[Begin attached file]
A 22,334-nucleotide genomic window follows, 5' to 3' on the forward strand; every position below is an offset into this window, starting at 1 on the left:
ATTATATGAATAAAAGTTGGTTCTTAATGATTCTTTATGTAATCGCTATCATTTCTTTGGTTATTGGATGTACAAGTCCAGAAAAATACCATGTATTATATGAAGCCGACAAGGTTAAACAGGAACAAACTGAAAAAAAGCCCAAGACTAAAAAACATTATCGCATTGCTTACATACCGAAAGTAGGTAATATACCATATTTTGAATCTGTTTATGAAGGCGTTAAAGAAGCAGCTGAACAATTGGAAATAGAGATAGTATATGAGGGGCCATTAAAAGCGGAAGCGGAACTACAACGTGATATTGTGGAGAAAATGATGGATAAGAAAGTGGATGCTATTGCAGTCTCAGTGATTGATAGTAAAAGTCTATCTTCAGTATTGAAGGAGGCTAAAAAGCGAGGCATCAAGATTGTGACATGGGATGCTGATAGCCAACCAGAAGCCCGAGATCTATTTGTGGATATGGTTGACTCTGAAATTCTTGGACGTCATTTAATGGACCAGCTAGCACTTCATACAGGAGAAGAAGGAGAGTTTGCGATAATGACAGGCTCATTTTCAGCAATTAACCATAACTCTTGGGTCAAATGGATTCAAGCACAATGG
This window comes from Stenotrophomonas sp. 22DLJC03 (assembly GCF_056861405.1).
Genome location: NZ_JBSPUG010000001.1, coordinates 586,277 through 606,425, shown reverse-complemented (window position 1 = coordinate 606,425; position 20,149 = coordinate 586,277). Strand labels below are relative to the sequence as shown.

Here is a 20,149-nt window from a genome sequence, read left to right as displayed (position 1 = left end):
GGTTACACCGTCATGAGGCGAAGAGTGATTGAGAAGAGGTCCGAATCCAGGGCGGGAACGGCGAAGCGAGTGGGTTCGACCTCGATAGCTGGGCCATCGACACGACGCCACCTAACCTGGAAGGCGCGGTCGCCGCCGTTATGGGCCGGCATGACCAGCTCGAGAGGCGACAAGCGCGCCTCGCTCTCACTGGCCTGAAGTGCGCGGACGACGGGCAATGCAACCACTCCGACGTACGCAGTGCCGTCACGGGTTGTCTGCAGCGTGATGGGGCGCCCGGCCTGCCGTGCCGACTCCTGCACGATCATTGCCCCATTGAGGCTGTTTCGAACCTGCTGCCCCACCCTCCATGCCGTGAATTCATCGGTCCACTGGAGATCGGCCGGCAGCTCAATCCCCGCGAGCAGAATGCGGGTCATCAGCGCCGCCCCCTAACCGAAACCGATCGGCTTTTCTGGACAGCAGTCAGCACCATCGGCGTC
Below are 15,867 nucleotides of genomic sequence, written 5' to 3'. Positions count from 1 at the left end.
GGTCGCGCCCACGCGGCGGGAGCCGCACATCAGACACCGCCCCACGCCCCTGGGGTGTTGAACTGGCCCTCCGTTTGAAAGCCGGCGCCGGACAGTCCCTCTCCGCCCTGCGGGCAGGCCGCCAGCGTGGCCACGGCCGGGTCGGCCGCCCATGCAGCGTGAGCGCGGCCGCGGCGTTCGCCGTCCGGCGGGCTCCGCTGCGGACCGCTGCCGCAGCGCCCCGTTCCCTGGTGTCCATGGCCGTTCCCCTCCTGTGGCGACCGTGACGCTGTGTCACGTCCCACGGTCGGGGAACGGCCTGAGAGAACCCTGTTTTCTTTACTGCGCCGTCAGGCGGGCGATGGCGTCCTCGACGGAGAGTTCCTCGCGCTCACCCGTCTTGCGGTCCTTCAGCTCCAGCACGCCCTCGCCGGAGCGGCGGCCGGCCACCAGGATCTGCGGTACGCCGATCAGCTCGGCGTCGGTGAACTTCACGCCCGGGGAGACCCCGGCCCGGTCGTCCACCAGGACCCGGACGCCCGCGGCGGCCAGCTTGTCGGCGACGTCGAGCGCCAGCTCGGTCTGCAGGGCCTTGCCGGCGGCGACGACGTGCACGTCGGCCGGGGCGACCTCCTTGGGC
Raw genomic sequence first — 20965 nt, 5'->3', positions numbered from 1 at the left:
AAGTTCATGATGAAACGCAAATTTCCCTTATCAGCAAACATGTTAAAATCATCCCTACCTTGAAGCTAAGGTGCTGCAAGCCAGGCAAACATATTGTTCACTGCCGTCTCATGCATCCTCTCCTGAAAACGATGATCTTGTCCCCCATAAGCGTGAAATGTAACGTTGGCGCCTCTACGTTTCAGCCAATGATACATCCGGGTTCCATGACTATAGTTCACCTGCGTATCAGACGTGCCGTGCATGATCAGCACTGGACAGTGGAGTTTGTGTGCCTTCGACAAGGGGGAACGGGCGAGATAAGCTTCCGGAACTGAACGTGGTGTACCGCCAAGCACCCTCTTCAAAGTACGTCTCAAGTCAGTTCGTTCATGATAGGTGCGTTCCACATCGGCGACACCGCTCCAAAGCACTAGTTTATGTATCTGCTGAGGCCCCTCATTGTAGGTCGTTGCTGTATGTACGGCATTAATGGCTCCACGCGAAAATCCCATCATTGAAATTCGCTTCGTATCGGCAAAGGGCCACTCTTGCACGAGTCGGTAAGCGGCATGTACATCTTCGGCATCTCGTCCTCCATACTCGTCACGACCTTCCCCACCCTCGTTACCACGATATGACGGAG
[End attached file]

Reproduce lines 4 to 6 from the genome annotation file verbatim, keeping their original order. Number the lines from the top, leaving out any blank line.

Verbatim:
Genome location: NZ_JBSPUG010000001.1, coordinates 586,277 through 606,425, shown reverse-complemented (window position 1 = coordinate 606,425; position 20,149 = coordinate 586,277). Strand labels below are relative to the sequence as shown.

Here is a 20,149-nt window from a genome sequence, read left to right as displayed (position 1 = left end):
GGTTACACCGTCATGAGGCGAAGAGTGATTGAGAAGAGGTCCGAATCCAGGGCGGGAACGGCGAAGCGAGTGGGTTCGACCTCGATAGCTGGGCCATCGACACGACGCCACCTAACCTGGAAGGCGCGGTCGCCGCCGTTATGGGCCGGCATGACCAGCTCGAGAGGCGACAAGCGCGCCTCGCTCTCACTGGCCTGAAGTGCGCGGACGACGGGCAATGCAACCACTCCGACGTACGCAGTGCCGTCACGGGTTGTCTGCAGCGTGATGGGGCGCCCGGCCTGCCGTGCCGACTCCTGCACGATCATTGCCCCATTGAGGCTGTTTCGAACCTGCTGCCCCACCCTCCATGCCGTGAATTCATCGGTCCACTGGAGATCGGCCGGCAGCTCAATCCCCGCGAGCAGAATGCGGGTCATCAGCGCCGCCCCCTAACCGAAACCGATCGGCTTTTCTGGACAGCAGTCAGCACCATCGGCGTC